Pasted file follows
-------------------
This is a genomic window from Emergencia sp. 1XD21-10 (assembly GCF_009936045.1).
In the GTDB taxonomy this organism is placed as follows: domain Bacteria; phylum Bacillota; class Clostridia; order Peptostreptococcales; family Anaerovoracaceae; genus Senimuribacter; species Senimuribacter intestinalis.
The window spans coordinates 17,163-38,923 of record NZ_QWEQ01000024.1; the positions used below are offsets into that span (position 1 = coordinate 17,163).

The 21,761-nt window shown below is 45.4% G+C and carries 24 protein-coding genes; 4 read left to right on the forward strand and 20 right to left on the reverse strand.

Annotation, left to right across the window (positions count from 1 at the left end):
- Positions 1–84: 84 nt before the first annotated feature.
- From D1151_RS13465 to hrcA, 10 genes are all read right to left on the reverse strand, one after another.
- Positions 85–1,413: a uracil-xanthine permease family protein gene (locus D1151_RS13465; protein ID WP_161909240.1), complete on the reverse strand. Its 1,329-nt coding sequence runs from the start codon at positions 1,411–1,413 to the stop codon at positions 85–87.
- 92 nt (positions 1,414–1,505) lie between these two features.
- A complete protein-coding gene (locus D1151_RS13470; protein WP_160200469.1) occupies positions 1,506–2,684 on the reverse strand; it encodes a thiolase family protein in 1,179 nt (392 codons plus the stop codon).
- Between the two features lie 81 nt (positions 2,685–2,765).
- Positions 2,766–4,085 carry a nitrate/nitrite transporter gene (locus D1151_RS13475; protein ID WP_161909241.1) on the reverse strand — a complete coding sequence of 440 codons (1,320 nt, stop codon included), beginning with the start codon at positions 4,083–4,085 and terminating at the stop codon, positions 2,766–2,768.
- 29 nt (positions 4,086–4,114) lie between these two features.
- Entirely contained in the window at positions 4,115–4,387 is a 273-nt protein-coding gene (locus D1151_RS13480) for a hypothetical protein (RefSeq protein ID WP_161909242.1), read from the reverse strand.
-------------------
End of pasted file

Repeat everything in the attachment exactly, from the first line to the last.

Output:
This is a genomic window from Emergencia sp. 1XD21-10 (assembly GCF_009936045.1).
In the GTDB taxonomy this organism is placed as follows: domain Bacteria; phylum Bacillota; class Clostridia; order Peptostreptococcales; family Anaerovoracaceae; genus Senimuribacter; species Senimuribacter intestinalis.
The window spans coordinates 17,163-38,923 of record NZ_QWEQ01000024.1; the positions used below are offsets into that span (position 1 = coordinate 17,163).

The 21,761-nt window shown below is 45.4% G+C and carries 24 protein-coding genes; 4 read left to right on the forward strand and 20 right to left on the reverse strand.

Annotation, left to right across the window (positions count from 1 at the left end):
- Positions 1–84: 84 nt before the first annotated feature.
- From D1151_RS13465 to hrcA, 10 genes are all read right to left on the reverse strand, one after another.
- Positions 85–1,413: a uracil-xanthine permease family protein gene (locus D1151_RS13465; protein ID WP_161909240.1), complete on the reverse strand. Its 1,329-nt coding sequence runs from the start codon at positions 1,411–1,413 to the stop codon at positions 85–87.
- 92 nt (positions 1,414–1,505) lie between these two features.
- A complete protein-coding gene (locus D1151_RS13470; protein WP_160200469.1) occupies positions 1,506–2,684 on the reverse strand; it encodes a thiolase family protein in 1,179 nt (392 codons plus the stop codon).
- Between the two features lie 81 nt (positions 2,685–2,765).
- Positions 2,766–4,085 carry a nitrate/nitrite transporter gene (locus D1151_RS13475; protein ID WP_161909241.1) on the reverse strand — a complete coding sequence of 440 codons (1,320 nt, stop codon included), beginning with the start codon at positions 4,083–4,085 and terminating at the stop codon, positions 2,766–2,768.
- 29 nt (positions 4,086–4,114) lie between these two features.
- Entirely contained in the window at positions 4,115–4,387 is a 273-nt protein-coding gene (locus D1151_RS13480) for a hypothetical protein (RefSeq protein ID WP_161909242.1), read from the reverse strand.